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Stable Auroral Red Arc (SAR)

Spectral Red Aurora in Ladakh, India
Spectral Red Aurora isvisible in sky in Ladakh, India. Source IIA

Auroral displays at high latitudes are one of the notable space weather events that result from Sun-Earth interactions. Stable auroral red (SAR) phenomena originated at the sub-auroral latitudes of the equator.  Unlike the Polar Aurora, Stable Auroral Red (SAR) arcs are among the lesser-known auroras and were first discovered in 1956. SAR is an exceptional atmospheric phenomenon observed amidst a strong G3-class geomagnetic storm. SAR arcs are caused by extremely high temperatures and kinetic energy in the Earth's atmosphere, whereas aurorae are produced by energetic particles showering down from above. Even though the source of the SAR arc's energy is situated 10,000–20,000 km above the Earth's surface, SAR arc emissions can be seen as high as 450 km. SAR arc emissions are monochromatic at 630.0 nm (red-line) and occur at the optical region. The excitation of oxygen atoms (OI) in the topside of the Fregion ionosphere (300–500 km in altitude) is the cause of these emissions. Global in scope, SAR arcs span over 100° longitudinally. However, they are small in latitude, measuring only 1° to 2° wide, and are primarily created during geomagnetic storms.


Several mechanisms have been proposed earlier for the formations of SAR e.g. increased dissociative recombination, enhanced electric field orthogonal to the local magnetic field etc, but discarded later. It has been suggested that electron heat flows or very low-energy particle fluxes from an energy source region high in the magnetosphere cause SAR arcs in the upper atmosphere. Along geomagnetic field lines, energy deposited in the thermal plasma at high altitudes is transferred into the ionosphere. At SAR arc altitudes of about 400 km, the energy input flux causes the electron temperature at the foot of the field line within the ionosphere to rise to values typically above -3000 K. This magnitude of temperature is necessary to produce observable 6300 Angstrom missions.

Electrons above 1.96 eV in the high-energy segment of the ambient thermal population collide with atmospheric atomic oxygen, causing the oxygen atoms to be excited to a 1D state. This collisional de-excitation process is called quenching. The process of the collision should be slow for releasing the energy of excited oxygen radiatively rather than through collision. This process results in significant emissions produced at altitudes above ~200 km and between 300 to 500 km the rate of the emission maximizes. Fa actors like neutral oxygen density, ionospheric electron density, and electron temperature at given altitude control the intensity and rate of emissions. The red glow that distinguishes SAR arcs is caused by heated electrons connected to high plasma temperatures.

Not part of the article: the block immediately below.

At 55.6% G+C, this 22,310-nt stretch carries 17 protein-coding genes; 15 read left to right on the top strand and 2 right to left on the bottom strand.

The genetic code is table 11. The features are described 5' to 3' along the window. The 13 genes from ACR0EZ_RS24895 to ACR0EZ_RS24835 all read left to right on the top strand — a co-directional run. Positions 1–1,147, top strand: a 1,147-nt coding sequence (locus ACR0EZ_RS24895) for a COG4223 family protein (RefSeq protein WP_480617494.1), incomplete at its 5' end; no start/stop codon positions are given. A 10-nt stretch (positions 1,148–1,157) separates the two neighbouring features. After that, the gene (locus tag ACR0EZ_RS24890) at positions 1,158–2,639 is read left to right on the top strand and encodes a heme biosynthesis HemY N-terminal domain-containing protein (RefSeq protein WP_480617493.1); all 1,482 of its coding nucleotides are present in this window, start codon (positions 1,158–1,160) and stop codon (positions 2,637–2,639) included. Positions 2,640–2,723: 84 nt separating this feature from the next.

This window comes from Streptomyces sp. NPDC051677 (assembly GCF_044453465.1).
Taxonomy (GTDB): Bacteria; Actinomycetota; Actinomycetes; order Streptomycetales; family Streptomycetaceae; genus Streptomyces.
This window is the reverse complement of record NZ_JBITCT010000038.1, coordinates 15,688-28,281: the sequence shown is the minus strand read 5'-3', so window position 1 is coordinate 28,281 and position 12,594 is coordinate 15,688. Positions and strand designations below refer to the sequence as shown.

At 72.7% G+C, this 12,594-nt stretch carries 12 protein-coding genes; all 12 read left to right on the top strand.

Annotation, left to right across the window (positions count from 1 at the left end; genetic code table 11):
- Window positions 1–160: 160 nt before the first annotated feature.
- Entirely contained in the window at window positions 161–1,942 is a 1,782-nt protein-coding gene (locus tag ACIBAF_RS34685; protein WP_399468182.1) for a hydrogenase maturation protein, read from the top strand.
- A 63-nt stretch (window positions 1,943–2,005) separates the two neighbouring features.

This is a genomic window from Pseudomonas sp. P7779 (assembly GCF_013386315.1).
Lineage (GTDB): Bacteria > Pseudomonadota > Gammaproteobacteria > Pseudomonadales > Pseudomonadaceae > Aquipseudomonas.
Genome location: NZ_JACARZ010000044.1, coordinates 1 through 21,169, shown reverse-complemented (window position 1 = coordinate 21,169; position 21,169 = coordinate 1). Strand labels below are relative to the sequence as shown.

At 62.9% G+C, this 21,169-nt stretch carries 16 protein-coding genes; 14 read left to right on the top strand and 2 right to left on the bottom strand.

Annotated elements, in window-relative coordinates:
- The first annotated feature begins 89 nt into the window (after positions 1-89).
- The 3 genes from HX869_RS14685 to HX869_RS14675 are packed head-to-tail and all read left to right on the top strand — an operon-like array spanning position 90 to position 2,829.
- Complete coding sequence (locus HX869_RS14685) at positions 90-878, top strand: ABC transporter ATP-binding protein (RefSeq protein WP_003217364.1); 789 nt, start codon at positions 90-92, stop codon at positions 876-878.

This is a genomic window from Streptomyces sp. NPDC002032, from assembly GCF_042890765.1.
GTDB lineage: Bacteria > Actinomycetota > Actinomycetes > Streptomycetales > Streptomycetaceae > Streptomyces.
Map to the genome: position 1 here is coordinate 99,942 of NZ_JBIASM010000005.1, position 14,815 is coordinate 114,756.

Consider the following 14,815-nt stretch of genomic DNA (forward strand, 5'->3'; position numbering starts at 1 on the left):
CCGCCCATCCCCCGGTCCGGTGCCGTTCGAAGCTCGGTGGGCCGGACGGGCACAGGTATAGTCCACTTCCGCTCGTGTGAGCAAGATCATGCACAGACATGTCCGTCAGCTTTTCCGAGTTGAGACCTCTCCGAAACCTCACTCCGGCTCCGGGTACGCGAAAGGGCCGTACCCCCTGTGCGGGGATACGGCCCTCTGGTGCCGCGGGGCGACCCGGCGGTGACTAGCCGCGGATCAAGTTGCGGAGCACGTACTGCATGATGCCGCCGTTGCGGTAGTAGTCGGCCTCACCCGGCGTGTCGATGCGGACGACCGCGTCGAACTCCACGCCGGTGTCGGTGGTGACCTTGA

SAR event captured in Ladakh, India

In November 2023 the strange phenomenon of SAR was observed in the skies of Ladakh, a region in the northernmost part of India. A mysterious redness has appeared in the clouds, creating a stunning contrast between snow-capped mountains and the blue sky. The locals have different explanations for this phenomenon, ranging from religious to scientific. Some believe that it is a sign of the gods, while others think that it is caused by dust particles or pollution. The rare atmospheric phenomenon began on November 5 and was ascribed to a Stable Auroral Red (SAR) event, that contrasts the more common green and blue curtains of light typically associated with auroras at higher latitudes with vivid red skies. From 10 p.m. until midnight, the red aurora phenomenon illuminated the northern horizon, which peaked in intensity at 10:40 p.m. This remarkable occurrence was recorded using an All-sky Camera by the Indian Astrophysics Observatory (IAO), run by the Indian Institute of Astrophysics (IIA), Bengaluru. These kinds of uncommon events can be captured on camera since they continuously scan the whole sphere of space.

SAR event capture in Ladakh by IIA
Images of a rare redness in the skies were taken by the Indian Astronomical Observatory (IAO) at Hanle and Merak, Ladakh, in an unexpected yet breathtaking celestial event.

Merak, another place in Ladakh on the banks of Pangong Tso, was also able to catch this amazing show of stars. Higher mountains in the area largely blocked Merak's view, which was known as the planned location for the National Large Solar Telescope. Hanle and Merak weren't the only places where this SAR event was seen. This unusual show was observed in several places worldwide, making it a worldwide astronomical event. Such an auroral emission at lower latitudes, at 33° North Ladakh, is an uncommon and exciting event, enhancing Hanle's appeal as a centre for scientific research and astro-tourism. Studying more of these auroral events from Hanle, especially during the Sun's active periods, excited the IIA. Hanle remains a popular place for astronomy enthusiasts and scholars due to these uncommon celestial phenomena.

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